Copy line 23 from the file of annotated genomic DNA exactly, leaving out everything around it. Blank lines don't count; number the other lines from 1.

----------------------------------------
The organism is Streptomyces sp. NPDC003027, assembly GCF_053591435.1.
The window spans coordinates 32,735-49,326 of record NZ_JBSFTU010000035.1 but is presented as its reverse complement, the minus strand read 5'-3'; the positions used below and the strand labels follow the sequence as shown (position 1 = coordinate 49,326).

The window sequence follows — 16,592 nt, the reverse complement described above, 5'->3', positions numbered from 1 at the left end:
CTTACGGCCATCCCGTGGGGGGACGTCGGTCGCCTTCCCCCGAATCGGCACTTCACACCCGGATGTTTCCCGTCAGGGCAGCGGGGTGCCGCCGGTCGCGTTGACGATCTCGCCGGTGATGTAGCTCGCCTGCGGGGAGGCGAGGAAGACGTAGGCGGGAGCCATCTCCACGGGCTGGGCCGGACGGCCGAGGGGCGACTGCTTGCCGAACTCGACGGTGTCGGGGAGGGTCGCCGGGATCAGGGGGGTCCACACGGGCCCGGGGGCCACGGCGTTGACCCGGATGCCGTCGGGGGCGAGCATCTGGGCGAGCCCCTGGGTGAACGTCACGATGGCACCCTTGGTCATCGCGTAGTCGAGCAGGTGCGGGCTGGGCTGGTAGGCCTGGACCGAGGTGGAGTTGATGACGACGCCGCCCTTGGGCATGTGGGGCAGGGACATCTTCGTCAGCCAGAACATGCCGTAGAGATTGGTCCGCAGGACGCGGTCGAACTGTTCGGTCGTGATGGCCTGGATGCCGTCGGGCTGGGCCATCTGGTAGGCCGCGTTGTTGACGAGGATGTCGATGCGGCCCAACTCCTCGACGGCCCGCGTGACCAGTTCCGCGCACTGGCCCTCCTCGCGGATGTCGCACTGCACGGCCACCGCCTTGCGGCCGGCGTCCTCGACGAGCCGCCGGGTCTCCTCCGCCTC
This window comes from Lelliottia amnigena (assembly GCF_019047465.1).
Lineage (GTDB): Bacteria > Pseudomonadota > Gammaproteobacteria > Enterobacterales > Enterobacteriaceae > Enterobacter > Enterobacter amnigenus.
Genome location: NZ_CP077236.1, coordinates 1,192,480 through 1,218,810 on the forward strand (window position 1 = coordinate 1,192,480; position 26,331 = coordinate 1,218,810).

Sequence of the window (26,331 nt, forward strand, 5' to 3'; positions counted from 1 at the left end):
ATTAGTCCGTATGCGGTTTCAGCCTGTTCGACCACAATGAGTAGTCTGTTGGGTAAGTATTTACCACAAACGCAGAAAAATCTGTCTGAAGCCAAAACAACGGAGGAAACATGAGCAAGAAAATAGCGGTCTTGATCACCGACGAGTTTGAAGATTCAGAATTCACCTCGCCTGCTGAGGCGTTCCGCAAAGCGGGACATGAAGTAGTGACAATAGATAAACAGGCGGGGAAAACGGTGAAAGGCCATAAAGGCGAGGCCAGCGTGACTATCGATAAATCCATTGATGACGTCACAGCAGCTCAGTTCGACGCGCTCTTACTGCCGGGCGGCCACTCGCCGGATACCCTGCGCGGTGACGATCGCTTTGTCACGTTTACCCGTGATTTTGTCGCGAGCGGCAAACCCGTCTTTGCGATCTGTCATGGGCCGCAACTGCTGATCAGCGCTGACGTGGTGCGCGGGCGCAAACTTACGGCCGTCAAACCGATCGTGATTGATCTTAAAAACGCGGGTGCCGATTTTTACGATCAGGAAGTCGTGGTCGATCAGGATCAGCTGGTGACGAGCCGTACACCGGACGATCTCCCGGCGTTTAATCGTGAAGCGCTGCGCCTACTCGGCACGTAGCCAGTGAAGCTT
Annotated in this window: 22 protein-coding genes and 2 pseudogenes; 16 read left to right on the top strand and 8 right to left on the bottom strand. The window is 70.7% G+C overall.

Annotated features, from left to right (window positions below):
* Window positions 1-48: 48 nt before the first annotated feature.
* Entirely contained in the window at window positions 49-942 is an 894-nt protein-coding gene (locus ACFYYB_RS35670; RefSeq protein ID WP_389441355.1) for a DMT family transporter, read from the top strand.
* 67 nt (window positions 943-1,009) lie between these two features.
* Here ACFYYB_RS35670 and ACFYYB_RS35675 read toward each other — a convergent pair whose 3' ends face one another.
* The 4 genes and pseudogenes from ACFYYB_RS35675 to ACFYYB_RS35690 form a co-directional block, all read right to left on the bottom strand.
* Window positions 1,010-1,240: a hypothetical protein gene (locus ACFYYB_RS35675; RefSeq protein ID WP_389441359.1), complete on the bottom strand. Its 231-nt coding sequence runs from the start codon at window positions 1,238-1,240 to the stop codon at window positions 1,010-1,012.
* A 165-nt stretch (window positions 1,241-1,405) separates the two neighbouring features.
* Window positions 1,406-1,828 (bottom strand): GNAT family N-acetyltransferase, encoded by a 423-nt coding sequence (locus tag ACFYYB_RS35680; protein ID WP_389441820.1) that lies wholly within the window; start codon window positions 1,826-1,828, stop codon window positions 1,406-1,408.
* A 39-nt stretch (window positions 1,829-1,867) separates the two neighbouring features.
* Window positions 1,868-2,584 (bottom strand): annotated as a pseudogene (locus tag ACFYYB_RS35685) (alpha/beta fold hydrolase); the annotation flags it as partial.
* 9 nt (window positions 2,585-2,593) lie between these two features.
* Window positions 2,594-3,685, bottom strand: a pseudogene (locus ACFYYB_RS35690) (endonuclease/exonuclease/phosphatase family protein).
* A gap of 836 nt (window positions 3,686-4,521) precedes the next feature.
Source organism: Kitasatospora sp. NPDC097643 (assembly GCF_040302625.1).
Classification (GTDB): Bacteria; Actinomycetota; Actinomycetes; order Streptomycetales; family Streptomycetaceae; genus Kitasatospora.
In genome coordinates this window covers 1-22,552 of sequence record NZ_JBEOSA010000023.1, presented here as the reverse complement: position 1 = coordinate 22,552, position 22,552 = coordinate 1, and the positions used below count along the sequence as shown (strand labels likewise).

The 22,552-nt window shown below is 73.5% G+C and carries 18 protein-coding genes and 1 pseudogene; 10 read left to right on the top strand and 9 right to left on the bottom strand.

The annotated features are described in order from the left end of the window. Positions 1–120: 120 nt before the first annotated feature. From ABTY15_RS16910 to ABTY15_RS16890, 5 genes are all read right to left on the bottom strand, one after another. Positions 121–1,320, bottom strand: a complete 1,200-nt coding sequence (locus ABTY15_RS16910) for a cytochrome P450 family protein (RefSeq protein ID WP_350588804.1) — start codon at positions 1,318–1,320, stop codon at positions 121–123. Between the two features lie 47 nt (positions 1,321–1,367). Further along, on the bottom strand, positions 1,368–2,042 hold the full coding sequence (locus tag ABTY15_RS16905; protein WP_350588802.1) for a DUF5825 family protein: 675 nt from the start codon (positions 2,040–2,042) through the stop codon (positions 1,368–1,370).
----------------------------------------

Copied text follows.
* Window positions 2,594-3,685, bottom strand: a pseudogene (locus ACFYYB_RS35690) (endonuclease/exonuclease/phosphatase family protein).